Objective To describe older parents’ attitudes and opinions about the costs and insurance coverage for IVF. Design Qualitative interview study. Setting Two Northern California IVF practices. Patient(s) Sixty women and 35 male partners in which the woman had delivered her first child after the age of 40 years using IVF. Intervention(s) Two in-depth interviews over 3 months. Main Outcome Measure(s) Thematic analysis of interview transcripts. Result(s) We found that although the costs of IVF were perceived as high, even by those with insurance or who could afford them, the cost of IVF relative to other expenses in life was dwarfed by the value attributed to having a child. Women were twice as likely as men to support insurance coverage for IVF. Both men and women with complete or partial IVF insurance coverage were more likely to support insurance than those without coverage. There was a broad range of attitudes and opinions about the appropriateness of IVF insurance coverage, which addressed questions of age, gender equality, reproductive choice, whether infertility is a medical illness, and the role of personal and societal economic equity and responsibility. Conclusion(s) Despite a generally favorable opinion about the appropriateness of insurance coverage by those who have successfully undergone IVF treatment, the affordability of IVF remains an unresolved dilemma in the United States. PMID:22118993

  15. Energetic expense in the conduction of the physic nut culture: comparative between the dried and irrigated system

    Energy Technology Data Exchange (ETDEWEB)

    Frigo, Michelle Sato; Frigo, Elisandro Pires; Klar, Antonio Evaldo; Bueno, Osmar de Carvalho; Esperancini, Maura Seiko Tsuitsui [Universidade Estadual Paulista (FCA/UNESP), Botucatu, SP (Brazil). Fac. de Ciencias Agronomicas], E-mail: msfrigo@fca.unesp.br

    2008-07-01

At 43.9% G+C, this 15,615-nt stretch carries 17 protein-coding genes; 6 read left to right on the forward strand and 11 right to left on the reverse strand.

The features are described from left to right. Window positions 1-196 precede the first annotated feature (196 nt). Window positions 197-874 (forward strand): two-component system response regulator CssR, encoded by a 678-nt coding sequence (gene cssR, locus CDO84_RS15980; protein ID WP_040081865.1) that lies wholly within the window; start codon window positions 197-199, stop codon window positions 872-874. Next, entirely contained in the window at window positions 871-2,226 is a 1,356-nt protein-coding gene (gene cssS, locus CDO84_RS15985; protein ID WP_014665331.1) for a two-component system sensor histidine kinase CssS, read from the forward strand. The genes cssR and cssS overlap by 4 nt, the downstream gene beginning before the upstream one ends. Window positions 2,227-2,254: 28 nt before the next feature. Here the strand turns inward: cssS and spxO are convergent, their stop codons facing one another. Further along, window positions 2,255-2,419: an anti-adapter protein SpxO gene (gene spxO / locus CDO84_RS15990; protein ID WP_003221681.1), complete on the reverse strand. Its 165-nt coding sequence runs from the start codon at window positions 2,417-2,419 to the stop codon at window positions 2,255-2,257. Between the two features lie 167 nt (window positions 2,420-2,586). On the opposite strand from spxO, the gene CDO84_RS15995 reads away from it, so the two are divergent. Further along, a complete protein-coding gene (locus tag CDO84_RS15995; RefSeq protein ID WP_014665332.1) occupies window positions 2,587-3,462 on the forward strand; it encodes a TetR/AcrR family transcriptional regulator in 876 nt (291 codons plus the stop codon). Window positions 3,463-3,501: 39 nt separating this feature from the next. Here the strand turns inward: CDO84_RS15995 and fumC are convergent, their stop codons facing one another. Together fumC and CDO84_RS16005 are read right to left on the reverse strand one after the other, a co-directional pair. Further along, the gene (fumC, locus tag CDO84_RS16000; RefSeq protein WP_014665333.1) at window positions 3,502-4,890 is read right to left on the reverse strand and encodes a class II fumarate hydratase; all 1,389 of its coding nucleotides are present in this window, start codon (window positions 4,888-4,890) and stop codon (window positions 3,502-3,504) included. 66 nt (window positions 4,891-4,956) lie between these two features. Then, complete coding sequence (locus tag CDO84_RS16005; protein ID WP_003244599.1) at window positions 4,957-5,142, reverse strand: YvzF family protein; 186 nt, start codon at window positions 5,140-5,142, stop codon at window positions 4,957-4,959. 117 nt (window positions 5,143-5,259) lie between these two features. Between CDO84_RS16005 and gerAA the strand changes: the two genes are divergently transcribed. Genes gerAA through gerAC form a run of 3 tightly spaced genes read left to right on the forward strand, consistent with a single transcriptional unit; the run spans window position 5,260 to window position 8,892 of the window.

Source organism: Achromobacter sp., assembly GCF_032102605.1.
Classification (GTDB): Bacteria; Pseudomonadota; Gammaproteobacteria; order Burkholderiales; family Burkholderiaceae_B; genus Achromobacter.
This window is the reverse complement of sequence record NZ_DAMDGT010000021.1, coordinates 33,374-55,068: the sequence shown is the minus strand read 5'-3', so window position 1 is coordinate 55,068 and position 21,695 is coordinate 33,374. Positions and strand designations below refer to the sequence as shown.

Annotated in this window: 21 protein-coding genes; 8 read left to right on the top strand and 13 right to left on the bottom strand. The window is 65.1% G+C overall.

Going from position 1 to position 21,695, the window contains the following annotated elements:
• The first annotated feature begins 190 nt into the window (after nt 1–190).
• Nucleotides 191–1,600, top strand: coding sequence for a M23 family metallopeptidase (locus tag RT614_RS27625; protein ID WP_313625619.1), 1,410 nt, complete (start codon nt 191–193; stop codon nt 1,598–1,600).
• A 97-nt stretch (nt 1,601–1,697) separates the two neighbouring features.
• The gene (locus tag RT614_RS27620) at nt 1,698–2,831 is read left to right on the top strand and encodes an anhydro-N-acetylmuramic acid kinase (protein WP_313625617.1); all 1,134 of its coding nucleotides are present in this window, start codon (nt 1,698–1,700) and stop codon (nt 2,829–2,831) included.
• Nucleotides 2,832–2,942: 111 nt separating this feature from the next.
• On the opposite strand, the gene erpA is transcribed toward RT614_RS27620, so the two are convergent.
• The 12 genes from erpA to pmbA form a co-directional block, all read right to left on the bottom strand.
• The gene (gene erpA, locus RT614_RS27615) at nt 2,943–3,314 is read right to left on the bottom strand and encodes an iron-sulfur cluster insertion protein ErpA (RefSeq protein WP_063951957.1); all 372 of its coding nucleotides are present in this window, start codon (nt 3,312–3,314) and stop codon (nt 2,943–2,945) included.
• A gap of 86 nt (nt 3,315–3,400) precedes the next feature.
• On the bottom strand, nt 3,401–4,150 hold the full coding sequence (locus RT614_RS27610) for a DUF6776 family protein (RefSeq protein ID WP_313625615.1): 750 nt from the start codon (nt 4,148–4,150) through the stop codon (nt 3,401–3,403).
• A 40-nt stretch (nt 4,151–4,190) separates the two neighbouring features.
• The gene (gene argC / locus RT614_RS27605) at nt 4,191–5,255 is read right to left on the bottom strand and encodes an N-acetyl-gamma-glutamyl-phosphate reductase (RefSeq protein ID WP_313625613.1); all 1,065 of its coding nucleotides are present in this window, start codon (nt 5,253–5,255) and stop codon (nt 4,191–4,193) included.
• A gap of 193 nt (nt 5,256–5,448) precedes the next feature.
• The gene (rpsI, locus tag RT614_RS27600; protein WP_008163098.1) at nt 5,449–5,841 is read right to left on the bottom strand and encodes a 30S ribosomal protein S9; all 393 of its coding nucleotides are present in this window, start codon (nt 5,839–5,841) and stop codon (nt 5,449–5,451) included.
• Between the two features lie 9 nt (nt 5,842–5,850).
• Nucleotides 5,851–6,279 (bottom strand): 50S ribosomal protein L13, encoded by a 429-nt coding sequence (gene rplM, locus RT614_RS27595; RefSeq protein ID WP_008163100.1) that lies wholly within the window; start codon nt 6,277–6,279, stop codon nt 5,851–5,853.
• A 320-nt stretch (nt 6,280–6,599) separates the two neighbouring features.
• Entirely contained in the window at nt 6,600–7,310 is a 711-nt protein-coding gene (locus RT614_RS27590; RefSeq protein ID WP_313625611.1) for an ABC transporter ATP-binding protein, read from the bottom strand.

The discussion around new vegetable raw materials for biofuel, production have been being very important for the consolidation of the National Program of Biofuel Production and Use (PNPB) in Brazil. In this scenery, a potential culture which could be pointed for such a thing is the physic nut one, however, the studies about it are very poor. Thus the goal of this present paper was to compare the energetic expense to this culture conduction, in two different productive systems, the dried and the irrigated ones, so as to identify the less dependent system on not-renewable energy, therefore, the most energetically sustainable one for these conduction operations. The selected planting was one of the areas of the company NNE Minas Agro-Florestal Ltda., in Janauba/MG; there were identified two operations for the dried system and four operations for the irrigated system. The adopted methodology was based in bibliographical revision. The dried system showed an energetic consumption of 1.151,22 MJ. ha{sup -1} and the irrigated one was 5.325,43 MJ . ha{sup -1}. In relation to the expenditure by source, the dried one used 2,72% by biological source and 97,28% by industrial source; and the irrigated system used 0,87% by biological source and 99,14% by industrial source. The conclusion is that the conduction with the dried system is the most efficient and sustainable from the energetic point of view. (author)